Being the launch partner of the Arc on Rogers, it's only fitting that it be pitted against it when comparing the cameras and really there is almost no contest. The Arc outclasses the Play in every way, from the picture quality to the video quality (which maxes out at a paltry 480p) to the camera/video software.
It's understood that the Play wasn't supposed to be a powerhouse multimedia device so we can forgive the 5MP sensor instead of the 8.1MP Exmor R found on the Arc. But for Sony Ericsson to omit adding the custom camera software or the drivers for 720p recording which we are sure the Play's sensor is capable of achieving, we can't help but be disappointed.
One moral victory that the Play can claim is in its front facing camera which is notably absent on the Arc. Of course the front facing camera isn't good for anything other than video chat and vanity pictures but it's still great that it included.
Sony Ericsson's Custom UI - Xperia Play Application
Since the Play's custom UI is just about identical to the Arc's which was already explored we will simply leave a link to the Arc review for a more in depth overview of the UI elements so that the unique addition of the Play can be highlighted.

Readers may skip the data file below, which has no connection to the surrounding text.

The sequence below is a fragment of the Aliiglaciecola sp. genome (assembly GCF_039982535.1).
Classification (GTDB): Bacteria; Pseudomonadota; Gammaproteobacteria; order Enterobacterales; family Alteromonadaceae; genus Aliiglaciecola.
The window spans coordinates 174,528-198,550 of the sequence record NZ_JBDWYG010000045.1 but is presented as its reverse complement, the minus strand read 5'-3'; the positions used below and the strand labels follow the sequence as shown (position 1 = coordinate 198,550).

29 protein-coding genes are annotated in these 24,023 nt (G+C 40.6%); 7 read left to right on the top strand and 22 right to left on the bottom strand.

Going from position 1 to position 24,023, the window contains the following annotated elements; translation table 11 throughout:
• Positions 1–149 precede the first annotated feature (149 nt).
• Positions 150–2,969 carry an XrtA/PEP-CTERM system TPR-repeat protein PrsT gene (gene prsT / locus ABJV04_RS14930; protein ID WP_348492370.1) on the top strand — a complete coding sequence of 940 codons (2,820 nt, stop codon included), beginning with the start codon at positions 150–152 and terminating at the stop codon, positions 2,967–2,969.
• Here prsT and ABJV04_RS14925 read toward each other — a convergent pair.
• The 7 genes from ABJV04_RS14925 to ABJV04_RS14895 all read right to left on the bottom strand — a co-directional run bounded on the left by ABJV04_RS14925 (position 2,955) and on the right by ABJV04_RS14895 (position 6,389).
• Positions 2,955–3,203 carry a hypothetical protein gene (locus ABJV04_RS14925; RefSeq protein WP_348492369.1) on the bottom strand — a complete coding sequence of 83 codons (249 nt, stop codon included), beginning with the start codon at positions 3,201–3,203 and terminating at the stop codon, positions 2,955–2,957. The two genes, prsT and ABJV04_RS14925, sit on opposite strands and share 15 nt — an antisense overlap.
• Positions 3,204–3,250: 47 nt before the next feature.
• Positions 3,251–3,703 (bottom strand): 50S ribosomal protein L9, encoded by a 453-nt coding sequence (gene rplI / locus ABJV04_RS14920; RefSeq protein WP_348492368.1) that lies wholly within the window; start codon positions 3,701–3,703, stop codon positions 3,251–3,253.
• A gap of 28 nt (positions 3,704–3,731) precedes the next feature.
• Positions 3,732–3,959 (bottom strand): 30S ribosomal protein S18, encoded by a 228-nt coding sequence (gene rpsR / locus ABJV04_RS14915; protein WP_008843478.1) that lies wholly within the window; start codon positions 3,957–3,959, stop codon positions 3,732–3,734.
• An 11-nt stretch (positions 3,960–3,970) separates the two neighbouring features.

The Xperia Play when slid opened automatically takes you to the Xperia Play application. Unlike the Playstation pocket application which features PS1 games, the Xperia Play app is a showcase of some sorts for games on the Android Market that are optimized for the Xperia Play's hardware controls. The more games section will also lead to even more Xperia Play optimized games on the Android Market.
Playstation pocket - Playstation Suite
It seems like the Playstation pocket hub will be where you will find all the PS1 ported games. As of the writing of this review, the offerings were pretty sparse. Included with all Xperia Plays is a copy of the classic Crash Bandicoot with other games available like Siphon Filter through the Android Market.